Ray's son, it seemed, could never grab a soda from the refrigerator without knocking his old man's lunch bag on its side. Ray opened the bag and examined its humble contents: a small apple, now bruised, a crushed baggy of potato chips, a smashed peanut butter sandwich. At the start of the school year, Ray had decided that one of them would eat a hot lunch every day, and that it wasn't going to be him.
He boarded the train to the industrial park and stood in a spot that was implicitly assigned him over his seventeen years as a commuter, the one with the handrail that rattled at every stop. Jimmy was there. He was younger, newly hitched to his old lady, a little Jimmy of his own on the way. "Hey Ray. Think there's maybe some work on the 'who cares' line?"
"Oh there's always work on that line. They still got you on the 'doesn't Obama have anything better to do than talk about sports?' line?"
"OK, bud, get with me over lunch. We'll get you a transfer form, get you out of that dump."
Jimmy smiled. Ray was the sort of fellow who was good to everyone, and was especially good to his people. But then, it was easy to have a sunny disposition when business was good. The Dismissive Internet Sports Fan Comment industry was the bubble that never burst. Ray looked out the window as the train made its final bend around the hill. The factory was there, monstrous and imposing as always, but today the smoke wasn't billowing.
Ray stepped in the locker room, and Henderson was all over him by the arm before he had a chance to grab his hard hat. "Ray, listen. There's trouble on the lines. They're stopped up."
"All of 'em."
"Well then, take people off the 'Who Cares' line and put 'em on the "How Is This News?" line."
Henderson shook his head. "You ain't hearin' me, Ray, you ain't f***in' hearin' me. They're all down. All of 'em."
"Jesus." Ray took the lift to the control tower. Everything was blinking red: the "Get This So-Called Journalism OFF My Facebook" line. The "Slow News Day, Huh?" line. The "Stick To Sports" line. Ray hit the intercom switch. "Fire up the Stick To Sports line."
The machinery started, sputtered, and ground to a halt. "OK, I'm gonna hit the manual override. Hard hats on, people." Again, nothing, and Henderson intervened. "Ray, listen, our guys been tryin' since last night. It's just all plugged up. Unless you want a warehouse full o' comment slurry, you gotta shut 'er down."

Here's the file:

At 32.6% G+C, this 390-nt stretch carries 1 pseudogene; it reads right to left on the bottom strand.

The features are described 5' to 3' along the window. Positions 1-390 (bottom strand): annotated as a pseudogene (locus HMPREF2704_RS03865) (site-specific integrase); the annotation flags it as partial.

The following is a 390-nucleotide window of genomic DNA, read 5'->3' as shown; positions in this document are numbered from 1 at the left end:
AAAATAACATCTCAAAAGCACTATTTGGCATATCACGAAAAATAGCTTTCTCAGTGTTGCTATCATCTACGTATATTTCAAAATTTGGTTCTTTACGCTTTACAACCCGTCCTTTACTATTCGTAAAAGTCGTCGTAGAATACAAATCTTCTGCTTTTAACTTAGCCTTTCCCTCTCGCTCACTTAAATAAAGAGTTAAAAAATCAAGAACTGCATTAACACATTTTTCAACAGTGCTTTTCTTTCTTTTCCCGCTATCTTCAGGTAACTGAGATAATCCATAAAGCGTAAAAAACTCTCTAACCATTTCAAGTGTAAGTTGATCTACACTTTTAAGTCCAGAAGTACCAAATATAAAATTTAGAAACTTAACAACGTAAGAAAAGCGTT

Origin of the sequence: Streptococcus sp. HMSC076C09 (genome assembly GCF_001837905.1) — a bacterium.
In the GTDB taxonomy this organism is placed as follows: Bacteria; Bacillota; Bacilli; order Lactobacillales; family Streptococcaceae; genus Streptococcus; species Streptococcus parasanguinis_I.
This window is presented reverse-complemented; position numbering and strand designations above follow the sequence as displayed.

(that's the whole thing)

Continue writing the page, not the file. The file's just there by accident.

"We shut 'er down, our boys ain't gonna have any work today." As good as the Dismissive Internet Sports Fan Comment industry had it, its people on the lines still lived check-to-check. Ray knew that a day off meant a week of using the oven to heat the house. "I don't get it. We had that, ah, that Te'o story comin' in, right? Manti Te'o? It was a non-sports story that was all over every sports website. I thought we were gonna go bananas on that."
"I thought so too," Henderson said. "But people are carin' about that story. Everybody cares."
"Everybody? Even the 46-year-old white guys from Nebraska who don't like LeBron James because they keep thinking he's a rapper?"
"OK, well, break it out. Expand the market. See if we can ship these out to all sports fans who think Roy Oswalt is cool. Something."
"Alright then." Henderson picked up the phone and switched through to the operators down the pipe. "Hey, yes, Henderson. We're gonna try and re-route. See if we can feed any o' this to internet commenters who, ah ... ok, whose favorite baseball player is a two-pitch setup man because they think he's a Christian ... yes. Authorization code Charlie Delta six-four-three. Mhmm. Yes."
Ray watched the needle. Nothing was flowing. 180 psi, then 300, 400 ...
"Ray, max was 350. We're past the max, Ray, shut it down."
Ray picked up the mic, paused a moment, then switched to public address. "Listen, fellas ... we got some bad news. Turns out that everybody on the Internet got an opinion on the Manti Te'o thing." Jimmy interrupted, shouting from the "Thanks A Lot, Obamacare" line: "Even the guys running Windows XP with the Band of Brothers screen saver?"
"Even them. Even they're interested in this Te'o thing. They're forming opinions and everything ... we ain't ever seen anything quite like this ... least, I haven't. I'm real sorry, folks. We're gonna have to shut 'er down today. There's just no work for you today."
Ray was the last to leave that day. He watched from the window as the factory workers trudged away with their lunch pails, faces covered in comment soot. In two, maybe three days, things would go back to normal, he figured. There was always room for flippant, indignant, useless comments from wet-blanket sports fans.
"I Thought This Was A So-Called NEWS Site," Ray murmured with a grin, careful to inflect capitalization on every word. This industry was only sleeping. It would never die.